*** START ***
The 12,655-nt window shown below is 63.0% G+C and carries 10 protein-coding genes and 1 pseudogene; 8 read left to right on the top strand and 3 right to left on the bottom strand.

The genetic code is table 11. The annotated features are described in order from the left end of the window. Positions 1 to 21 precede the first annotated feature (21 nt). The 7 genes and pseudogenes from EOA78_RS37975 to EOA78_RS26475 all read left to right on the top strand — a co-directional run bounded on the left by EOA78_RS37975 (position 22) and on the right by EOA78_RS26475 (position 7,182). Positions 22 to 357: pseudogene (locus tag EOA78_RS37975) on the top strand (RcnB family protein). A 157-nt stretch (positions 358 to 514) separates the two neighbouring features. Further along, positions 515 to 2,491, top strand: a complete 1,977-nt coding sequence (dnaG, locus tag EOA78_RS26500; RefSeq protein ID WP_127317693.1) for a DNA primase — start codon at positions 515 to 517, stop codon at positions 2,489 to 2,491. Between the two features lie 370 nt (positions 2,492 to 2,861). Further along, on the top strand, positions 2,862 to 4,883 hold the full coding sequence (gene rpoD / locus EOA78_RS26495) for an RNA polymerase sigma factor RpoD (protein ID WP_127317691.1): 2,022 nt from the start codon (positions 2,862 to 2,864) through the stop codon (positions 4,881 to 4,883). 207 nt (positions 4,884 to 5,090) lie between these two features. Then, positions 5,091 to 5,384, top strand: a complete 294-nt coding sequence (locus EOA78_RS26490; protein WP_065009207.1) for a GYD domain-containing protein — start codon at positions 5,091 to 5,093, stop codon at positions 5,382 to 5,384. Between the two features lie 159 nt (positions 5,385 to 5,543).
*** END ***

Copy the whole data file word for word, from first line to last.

The 12,655-nt window shown below is 63.0% G+C and carries 10 protein-coding genes and 1 pseudogene; 8 read left to right on the top strand and 3 right to left on the bottom strand.

The genetic code is table 11. The annotated features are described in order from the left end of the window. Positions 1 to 21 precede the first annotated feature (21 nt). The 7 genes and pseudogenes from EOA78_RS37975 to EOA78_RS26475 all read left to right on the top strand — a co-directional run bounded on the left by EOA78_RS37975 (position 22) and on the right by EOA78_RS26475 (position 7,182). Positions 22 to 357: pseudogene (locus tag EOA78_RS37975) on the top strand (RcnB family protein). A 157-nt stretch (positions 358 to 514) separates the two neighbouring features. Further along, positions 515 to 2,491, top strand: a complete 1,977-nt coding sequence (dnaG, locus tag EOA78_RS26500; RefSeq protein ID WP_127317693.1) for a DNA primase — start codon at positions 515 to 517, stop codon at positions 2,489 to 2,491. Between the two features lie 370 nt (positions 2,492 to 2,861). Further along, on the top strand, positions 2,862 to 4,883 hold the full coding sequence (gene rpoD / locus EOA78_RS26495) for an RNA polymerase sigma factor RpoD (protein ID WP_127317691.1): 2,022 nt from the start codon (positions 2,862 to 2,864) through the stop codon (positions 4,881 to 4,883). 207 nt (positions 4,884 to 5,090) lie between these two features. Then, positions 5,091 to 5,384, top strand: a complete 294-nt coding sequence (locus EOA78_RS26490; protein WP_065009207.1) for a GYD domain-containing protein — start codon at positions 5,091 to 5,093, stop codon at positions 5,382 to 5,384. Between the two features lie 159 nt (positions 5,385 to 5,543).